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Saturday, June 6, 2015

Crash causes outages in Greece; woman accused of DWI

A crash early Saturday in Greece caused utility outages for several hours and led to a DWI arrest. Shortly before 4 a.m., a vehicle struck a utility pole ...


READ THE ORIGINAL POST AT www.democratandchronicle.com

UNHCR reinforces presence in Greece

The situation in Greece is exacerbated by the dismal economic situation in the country. And there are no official facilities for those awaiting registration, ...


READ THE ORIGINAL POST AT en.radiovaticana.va

Greece's Tsipras to Meet With Germany's Merkel and France's Hollande

ATHENS—Greece's Prime Minister Alexis Tsipras is expected to meet with German Chancellor Angela Merkel and France's President Fran├žois ...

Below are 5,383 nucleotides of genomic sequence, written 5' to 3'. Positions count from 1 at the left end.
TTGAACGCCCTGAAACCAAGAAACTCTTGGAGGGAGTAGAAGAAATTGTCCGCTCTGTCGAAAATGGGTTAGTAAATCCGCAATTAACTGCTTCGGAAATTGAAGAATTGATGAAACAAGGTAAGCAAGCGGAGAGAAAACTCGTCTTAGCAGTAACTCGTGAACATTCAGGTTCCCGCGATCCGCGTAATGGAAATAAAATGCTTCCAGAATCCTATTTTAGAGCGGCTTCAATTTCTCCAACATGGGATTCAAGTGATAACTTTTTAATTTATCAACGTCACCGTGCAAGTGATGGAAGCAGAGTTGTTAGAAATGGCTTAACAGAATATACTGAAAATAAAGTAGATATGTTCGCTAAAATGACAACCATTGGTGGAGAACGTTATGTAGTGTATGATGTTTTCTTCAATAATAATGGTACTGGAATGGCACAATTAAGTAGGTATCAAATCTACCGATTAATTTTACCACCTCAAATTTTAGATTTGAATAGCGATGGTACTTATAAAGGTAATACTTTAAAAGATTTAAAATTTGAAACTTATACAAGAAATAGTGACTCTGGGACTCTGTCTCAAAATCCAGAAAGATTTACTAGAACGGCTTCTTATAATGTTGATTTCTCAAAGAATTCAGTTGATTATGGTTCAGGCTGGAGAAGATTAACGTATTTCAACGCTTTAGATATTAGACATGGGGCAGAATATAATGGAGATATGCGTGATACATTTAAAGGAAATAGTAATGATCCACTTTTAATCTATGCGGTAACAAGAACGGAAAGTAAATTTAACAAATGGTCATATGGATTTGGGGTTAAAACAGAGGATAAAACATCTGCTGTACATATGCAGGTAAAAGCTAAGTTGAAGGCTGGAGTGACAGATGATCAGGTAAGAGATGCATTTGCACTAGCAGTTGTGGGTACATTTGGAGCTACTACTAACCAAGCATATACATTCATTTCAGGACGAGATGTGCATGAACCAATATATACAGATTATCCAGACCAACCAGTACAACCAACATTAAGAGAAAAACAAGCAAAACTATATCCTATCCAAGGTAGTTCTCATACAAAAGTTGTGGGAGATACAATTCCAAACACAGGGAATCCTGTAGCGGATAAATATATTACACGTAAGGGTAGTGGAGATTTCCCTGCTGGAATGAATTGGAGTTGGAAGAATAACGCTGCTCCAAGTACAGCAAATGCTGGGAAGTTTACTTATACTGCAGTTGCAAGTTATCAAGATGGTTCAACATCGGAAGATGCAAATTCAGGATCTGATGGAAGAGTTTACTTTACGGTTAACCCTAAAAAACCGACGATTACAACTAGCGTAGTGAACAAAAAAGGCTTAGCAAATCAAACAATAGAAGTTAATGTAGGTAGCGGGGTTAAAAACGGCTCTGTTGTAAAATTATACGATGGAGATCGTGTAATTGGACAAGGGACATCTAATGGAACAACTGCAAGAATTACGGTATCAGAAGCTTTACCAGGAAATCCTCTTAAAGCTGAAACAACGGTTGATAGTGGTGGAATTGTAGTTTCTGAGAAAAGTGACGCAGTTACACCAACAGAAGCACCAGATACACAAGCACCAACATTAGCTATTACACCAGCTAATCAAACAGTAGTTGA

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'Facebook saved my life after I plunged 350ft off clifftop on Greek holiday island'

Teetering on a ledge over a 1,000ft drop, the only thing keeping Sandi Allcock from certain death was the olive tree which had abruptly halted her ...


READ THE ORIGINAL POST AT www.mirror.co.uk

EU chief Jean-Claude Juncker refuses to talk to Greek PM Alexis Tsipras

"It is clear that the Greek government cannot under any circumstances consent to absurd proposals," Tsipras said, while arguing Athens was close to ...


READ THE ORIGINAL POST AT economictimes.indiatimes.com

Greek PM Tsipras warns lenders not to 'humiliate' Greece

Alexis Tsipras accuses Greece's international creditors of backtracking on recently-agreed measures and of failing to see the need for an end to Greek ...